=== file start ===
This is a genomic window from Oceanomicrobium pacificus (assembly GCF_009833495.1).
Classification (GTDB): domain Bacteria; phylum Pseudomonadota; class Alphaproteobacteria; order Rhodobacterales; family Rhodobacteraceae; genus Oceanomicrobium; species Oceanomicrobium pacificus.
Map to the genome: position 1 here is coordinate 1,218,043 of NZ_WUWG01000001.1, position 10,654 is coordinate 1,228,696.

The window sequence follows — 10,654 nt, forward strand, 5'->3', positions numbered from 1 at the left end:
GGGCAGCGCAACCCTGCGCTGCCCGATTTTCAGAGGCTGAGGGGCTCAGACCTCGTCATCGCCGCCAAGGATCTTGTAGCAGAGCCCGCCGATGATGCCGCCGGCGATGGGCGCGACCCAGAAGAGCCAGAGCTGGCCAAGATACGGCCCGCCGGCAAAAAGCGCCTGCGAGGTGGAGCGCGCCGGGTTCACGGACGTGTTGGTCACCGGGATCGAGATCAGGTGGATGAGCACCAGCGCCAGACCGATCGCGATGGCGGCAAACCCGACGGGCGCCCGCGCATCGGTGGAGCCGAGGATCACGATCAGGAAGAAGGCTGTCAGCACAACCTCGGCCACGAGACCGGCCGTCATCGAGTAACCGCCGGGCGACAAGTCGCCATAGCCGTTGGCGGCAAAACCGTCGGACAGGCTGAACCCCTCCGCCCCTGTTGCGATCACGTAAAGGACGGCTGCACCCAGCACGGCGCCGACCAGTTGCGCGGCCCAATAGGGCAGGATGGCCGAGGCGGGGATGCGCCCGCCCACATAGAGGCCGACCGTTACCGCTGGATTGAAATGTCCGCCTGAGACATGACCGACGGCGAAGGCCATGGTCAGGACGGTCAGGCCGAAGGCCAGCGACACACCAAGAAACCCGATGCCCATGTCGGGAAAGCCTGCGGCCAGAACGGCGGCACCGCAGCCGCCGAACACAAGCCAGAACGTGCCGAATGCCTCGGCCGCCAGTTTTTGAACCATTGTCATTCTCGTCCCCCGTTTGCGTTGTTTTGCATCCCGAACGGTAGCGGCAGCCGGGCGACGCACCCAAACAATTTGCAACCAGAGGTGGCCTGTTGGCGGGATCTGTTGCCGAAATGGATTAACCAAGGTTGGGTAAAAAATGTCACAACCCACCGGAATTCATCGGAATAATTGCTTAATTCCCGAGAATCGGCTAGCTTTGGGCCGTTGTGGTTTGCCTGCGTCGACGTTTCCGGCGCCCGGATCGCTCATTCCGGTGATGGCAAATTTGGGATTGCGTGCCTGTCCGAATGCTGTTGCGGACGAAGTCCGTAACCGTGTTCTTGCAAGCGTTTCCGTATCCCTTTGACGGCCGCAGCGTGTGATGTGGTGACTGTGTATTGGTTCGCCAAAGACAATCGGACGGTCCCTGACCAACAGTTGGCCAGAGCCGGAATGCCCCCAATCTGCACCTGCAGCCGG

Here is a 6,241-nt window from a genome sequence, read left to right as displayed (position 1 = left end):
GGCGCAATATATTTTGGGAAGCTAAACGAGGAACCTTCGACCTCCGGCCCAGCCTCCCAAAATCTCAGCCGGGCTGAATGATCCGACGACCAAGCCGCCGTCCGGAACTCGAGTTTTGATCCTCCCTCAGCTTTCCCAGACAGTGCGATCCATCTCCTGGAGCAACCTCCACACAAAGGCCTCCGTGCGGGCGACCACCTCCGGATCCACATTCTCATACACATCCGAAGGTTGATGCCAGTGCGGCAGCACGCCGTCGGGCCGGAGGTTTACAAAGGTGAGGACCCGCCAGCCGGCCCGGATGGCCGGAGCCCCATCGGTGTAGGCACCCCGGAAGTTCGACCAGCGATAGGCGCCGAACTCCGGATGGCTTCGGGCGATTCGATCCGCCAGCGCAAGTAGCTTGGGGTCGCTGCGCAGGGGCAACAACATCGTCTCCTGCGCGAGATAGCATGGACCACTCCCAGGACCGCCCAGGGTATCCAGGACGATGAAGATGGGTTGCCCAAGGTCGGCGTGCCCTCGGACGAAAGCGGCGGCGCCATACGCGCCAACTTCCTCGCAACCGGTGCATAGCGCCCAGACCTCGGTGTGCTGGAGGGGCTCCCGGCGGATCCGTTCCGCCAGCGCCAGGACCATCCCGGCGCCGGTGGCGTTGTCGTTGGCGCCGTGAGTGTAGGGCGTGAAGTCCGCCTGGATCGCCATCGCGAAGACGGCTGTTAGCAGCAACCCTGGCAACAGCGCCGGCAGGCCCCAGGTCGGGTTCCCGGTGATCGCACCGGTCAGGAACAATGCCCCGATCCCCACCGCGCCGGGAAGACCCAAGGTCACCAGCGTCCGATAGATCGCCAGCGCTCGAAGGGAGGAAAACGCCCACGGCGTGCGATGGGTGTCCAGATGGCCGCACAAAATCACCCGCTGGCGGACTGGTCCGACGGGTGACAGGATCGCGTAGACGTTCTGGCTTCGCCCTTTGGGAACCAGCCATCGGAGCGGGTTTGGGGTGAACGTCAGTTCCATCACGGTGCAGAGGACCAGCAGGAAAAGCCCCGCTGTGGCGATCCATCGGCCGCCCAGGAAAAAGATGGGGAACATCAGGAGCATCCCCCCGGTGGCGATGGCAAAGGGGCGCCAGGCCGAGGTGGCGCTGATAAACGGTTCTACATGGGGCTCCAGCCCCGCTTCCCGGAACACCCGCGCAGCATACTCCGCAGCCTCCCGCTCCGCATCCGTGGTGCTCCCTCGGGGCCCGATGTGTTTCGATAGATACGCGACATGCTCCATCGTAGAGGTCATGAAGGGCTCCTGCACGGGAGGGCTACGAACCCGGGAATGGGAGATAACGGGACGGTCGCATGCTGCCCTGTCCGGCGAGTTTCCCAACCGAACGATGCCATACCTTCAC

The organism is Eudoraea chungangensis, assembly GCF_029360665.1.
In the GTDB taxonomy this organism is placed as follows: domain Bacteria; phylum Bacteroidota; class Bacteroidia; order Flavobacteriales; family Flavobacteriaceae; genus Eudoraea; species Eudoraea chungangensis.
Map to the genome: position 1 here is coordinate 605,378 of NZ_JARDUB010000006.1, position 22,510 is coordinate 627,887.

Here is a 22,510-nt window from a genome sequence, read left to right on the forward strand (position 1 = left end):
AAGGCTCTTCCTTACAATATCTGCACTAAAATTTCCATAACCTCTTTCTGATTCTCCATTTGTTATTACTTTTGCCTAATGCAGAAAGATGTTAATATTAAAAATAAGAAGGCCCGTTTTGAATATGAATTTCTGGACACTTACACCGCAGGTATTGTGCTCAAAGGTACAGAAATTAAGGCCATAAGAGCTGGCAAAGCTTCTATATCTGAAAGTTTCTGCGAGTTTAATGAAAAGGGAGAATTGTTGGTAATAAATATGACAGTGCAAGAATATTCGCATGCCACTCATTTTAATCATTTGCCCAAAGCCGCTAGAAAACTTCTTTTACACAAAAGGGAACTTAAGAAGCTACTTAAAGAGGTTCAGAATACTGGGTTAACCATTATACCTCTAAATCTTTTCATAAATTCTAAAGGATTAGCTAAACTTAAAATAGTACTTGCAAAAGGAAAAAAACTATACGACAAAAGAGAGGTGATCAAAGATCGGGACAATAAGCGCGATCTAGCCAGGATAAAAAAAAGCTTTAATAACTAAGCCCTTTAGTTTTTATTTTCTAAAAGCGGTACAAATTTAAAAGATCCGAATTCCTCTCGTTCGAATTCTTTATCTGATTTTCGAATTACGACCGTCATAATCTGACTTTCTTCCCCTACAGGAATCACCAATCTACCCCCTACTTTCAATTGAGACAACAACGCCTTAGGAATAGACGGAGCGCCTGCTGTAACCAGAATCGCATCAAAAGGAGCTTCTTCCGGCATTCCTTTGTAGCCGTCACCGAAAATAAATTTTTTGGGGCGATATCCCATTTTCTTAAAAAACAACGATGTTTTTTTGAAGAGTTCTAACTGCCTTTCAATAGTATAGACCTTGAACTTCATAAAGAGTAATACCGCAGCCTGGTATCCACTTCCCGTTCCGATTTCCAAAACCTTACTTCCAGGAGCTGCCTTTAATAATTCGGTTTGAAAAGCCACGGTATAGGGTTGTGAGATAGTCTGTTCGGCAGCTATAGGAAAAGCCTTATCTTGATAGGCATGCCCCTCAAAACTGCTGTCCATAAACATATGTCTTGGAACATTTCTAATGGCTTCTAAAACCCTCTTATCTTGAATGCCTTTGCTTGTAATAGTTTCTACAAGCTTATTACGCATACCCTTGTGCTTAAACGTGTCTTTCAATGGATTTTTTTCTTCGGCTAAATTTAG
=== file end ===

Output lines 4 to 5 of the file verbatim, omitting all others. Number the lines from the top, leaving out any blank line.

The window sequence follows — 10,654 nt, forward strand, 5'->3', positions numbered from 1 at the left end:
GGGCAGCGCAACCCTGCGCTGCCCGATTTTCAGAGGCTGAGGGGCTCAGACCTCGTCATCGCCGCCAAGGATCTTGTAGCAGAGCCCGCCGATGATGCCGCCGGCGATGGGCGCGACCCAGAAGAGCCAGAGCTGGCCAAGATACGGCCCGCCGGCAAAAAGCGCCTGCGAGGTGGAGCGCGCCGGGTTCACGGACGTGTTGGTCACCGGGATCGAGATCAGGTGGATGAGCACCAGCGCCAGACCGATCGCGATGGCGGCAAACCCGACGGGCGCCCGCGCATCGGTGGAGCCGAGGATCACGATCAGGAAGAAGGCTGTCAGCACAACCTCGGCCACGAGACCGGCCGTCATCGAGTAACCGCCGGGCGACAAGTCGCCATAGCCGTTGGCGGCAAAACCGTCGGACAGGCTGAACCCCTCCGCCCCTGTTGCGATCACGTAAAGGACGGCTGCACCCAGCACGGCGCCGACCAGTTGCGCGGCCCAATAGGGCAGGATGGCCGAGGCGGGGATGCGCCCGCCCACATAGAGGCCGACCGTTACCGCTGGATTGAAATGTCCGCCTGAGACATGACCGACGGCGAAGGCCATGGTCAGGACGGTCAGGCCGAAGGCCAGCGACACACCAAGAAACCCGATGCCCATGTCGGGAAAGCCTGCGGCCAGAACGGCGGCACCGCAGCCGCCGAACACAAGCCAGAACGTGCCGAATGCCTCGGCCGCCAGTTTTTGAACCATTGTCATTCTCGTCCCCCGTTTGCGTTGTTTTGCATCCCGAACGGTAGCGGCAGCCGGGCGACGCACCCAAACAATTTGCAACCAGAGGTGGCCTGTTGGCGGGATCTGTTGCCGAAATGGATTAACCAAGGTTGGGTAAAAAATGTCACAACCCACCGGAATTCATCGGAATAATTGCTTAATTCCCGAGAATCGGCTAGCTTTGGGCCGTTGTGGTTTGCCTGCGTCGACGTTTCCGGCGCCCGGATCGCTCATTCCGGTGATGGCAAATTTGGGATTGCGTGCCTGTCCGAATGCTGTTGCGGACGAAGTCCGTAACCGTGTTCTTGCAAGCGTTTCCGTATCCCTTTGACGGCCGCAGCGTGTGATGTGGTGACTGTGTATTGGTTCGCCAAAGACAATCGGACGGTCCCTGACCAACAGTTGGCCAGAGCCGGAATGCCCCCAATCTGCACCTGCAGCCGG